BANGALORE, India — The Roman Catholic Church isn't alone when it comes to scandal lately.
As the debate rages in the West about the ungodly behavior of godly men, a series of sex scandals involving India’s assortment of god men — called sadhu, baba or swami — is making skeptics out of many Indians.
“Most god men are self-proclaimed, and they are being increasingly outed as hypocrites and fakes,” said Ravi Ghatge, a retired banker in Bangalore. “Then everybody finds out that there is not an iota of spirituality in any of them,” he added.
India has long held a thrall in the Western mind as a land of wandering fakirs and saffron-robed holy men with matted hair. In this birthplace of several leading religions like Hinduism and Buddhism, magic and mysticism still rule.
But rapid urbanization is making the holy men of the old all but disappear from the landscapes of cities and towns.
In their place, a new breed of modern charismatic god men are holding sway, some of them saffron-robed, some of them bejeweled and others sporting wild hair-dos.
Many of them command cult following, run huge ashrams on large expanses of land, own luxury cars, television channels and lavish homes. They flourish as their supporters make large donations in cash and kind. The god men jet set around the country and the world serving their flock of devotees.
But here's the problem. The god men aren't, exactly, godly.
In recent weeks, in New Delhi a holy man called Swami Bhimanand Ji Maharaj Chitrakootwale was exposed for running a huge call girl racket with over a 1,000 girls that serviced, among others, politicians and influential people.
In Bangalore, Swami Nithyananda — whose ashram had several branches in the United States and all over the world — was caught on camera having sex with an actor. Even as his shell-shocked devotees called for action, Nithyananda first said he was being framed by a digitally altered video. When a second tape with yet another actor surfaced, he admitted to the incident and fled the ashram with police hot on his tail.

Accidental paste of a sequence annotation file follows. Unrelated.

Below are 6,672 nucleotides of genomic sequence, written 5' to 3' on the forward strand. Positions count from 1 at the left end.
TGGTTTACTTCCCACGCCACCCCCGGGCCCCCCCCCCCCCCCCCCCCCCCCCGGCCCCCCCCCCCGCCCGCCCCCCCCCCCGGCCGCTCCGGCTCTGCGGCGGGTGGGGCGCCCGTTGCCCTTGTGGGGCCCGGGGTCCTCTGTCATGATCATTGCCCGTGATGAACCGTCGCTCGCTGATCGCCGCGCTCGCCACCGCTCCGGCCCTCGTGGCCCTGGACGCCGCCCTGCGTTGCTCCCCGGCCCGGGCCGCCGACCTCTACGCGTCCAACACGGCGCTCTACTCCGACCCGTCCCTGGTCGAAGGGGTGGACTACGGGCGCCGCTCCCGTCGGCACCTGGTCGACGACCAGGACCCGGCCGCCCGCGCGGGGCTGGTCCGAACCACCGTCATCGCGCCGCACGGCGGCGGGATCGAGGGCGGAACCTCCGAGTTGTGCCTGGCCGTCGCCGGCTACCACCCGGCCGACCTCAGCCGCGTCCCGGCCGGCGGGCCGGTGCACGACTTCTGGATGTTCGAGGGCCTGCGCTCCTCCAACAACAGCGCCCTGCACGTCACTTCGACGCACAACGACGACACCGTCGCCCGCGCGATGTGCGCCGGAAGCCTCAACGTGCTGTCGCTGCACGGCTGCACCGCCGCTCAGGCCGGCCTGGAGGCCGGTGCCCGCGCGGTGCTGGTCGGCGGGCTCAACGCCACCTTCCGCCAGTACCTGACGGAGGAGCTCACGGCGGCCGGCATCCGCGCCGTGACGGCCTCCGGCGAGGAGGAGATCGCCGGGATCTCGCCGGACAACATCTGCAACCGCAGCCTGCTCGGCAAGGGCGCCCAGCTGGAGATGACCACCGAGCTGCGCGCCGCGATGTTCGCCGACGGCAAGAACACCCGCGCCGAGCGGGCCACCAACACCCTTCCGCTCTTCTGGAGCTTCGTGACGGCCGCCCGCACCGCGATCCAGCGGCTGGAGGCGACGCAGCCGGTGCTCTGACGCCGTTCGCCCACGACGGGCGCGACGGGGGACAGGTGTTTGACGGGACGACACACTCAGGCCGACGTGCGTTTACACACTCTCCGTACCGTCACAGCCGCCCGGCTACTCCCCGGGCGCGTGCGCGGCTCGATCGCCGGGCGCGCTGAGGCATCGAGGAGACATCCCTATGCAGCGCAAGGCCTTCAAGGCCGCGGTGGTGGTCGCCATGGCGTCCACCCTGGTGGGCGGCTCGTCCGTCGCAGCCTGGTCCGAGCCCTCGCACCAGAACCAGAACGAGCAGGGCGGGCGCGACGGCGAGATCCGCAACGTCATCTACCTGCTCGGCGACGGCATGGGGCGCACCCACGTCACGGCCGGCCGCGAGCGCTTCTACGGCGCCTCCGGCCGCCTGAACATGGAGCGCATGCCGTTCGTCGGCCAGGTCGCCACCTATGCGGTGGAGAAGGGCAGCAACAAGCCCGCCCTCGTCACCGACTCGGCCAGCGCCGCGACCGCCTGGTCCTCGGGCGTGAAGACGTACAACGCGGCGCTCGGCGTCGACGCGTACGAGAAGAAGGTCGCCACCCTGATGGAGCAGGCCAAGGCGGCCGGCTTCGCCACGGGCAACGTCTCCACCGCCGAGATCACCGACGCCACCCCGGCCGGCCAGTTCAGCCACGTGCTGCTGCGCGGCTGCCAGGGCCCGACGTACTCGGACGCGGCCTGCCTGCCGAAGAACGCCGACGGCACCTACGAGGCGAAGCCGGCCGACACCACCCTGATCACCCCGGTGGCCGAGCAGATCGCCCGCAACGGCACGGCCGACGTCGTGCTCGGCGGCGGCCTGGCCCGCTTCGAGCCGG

Other swamis have been charged with cheating, rape and child sexual abuse. The wave of scandals involving holy men had one leading newspaper headlining, “baba black sheep, have you any scruples?”
Now middle class India’s mindset is dramatically turning against India’s godmen, says Sanal Edamaruku, president of the Indian Rationalists Association. “The so-called god men don’t want to wear saffron robes anymore because they fear they will be attacked on the streets,” said Edamaruku who has long campaigned against swamis and babas.
His network of over 200 branches Indiawide has exposed many a fraudster swami and fake sadhu. “They are nothing but common thieves and scamsters who exploit the vulnerabilities of the poor and the illiterate,” said Edamaruku. He says he has more viewers for his rationalist exposes on television than all the viewers of India’s 32 religious television channels put together.
On the other side, however, are devotees such as Jayeshwari (who wanted to be identified by a single appellation, her spiritual name), who says she continues to be a staunch follower of Nithyananda.
Jayeshwari, a Bangalore-based entrepreneur, says she saw no conflict in her guru’s preachings and his personal sexual life. “He talked about transforming society, he never promised to make it an asexual society,” she said.
She and other supporters are now rallying around the beleaguered Nithyananda on a Facebook support group.
But the majority of educated India is irate over the recent incidents. Sharmila Abdulpurkar, a businesswoman in Bangalore, says the scandals have left her angry and upset. “I am a skeptic myself but what about thousands of people who had unshakable faith in these god men, who depended on them to sort out their life’s problems?” she asked.
But educated, urban Indians are often doubters when it comes to such matters. The recent spate of incidents has only made them more cynical, says Edamaruku of the rationalists association. “This swami thing is not for new India."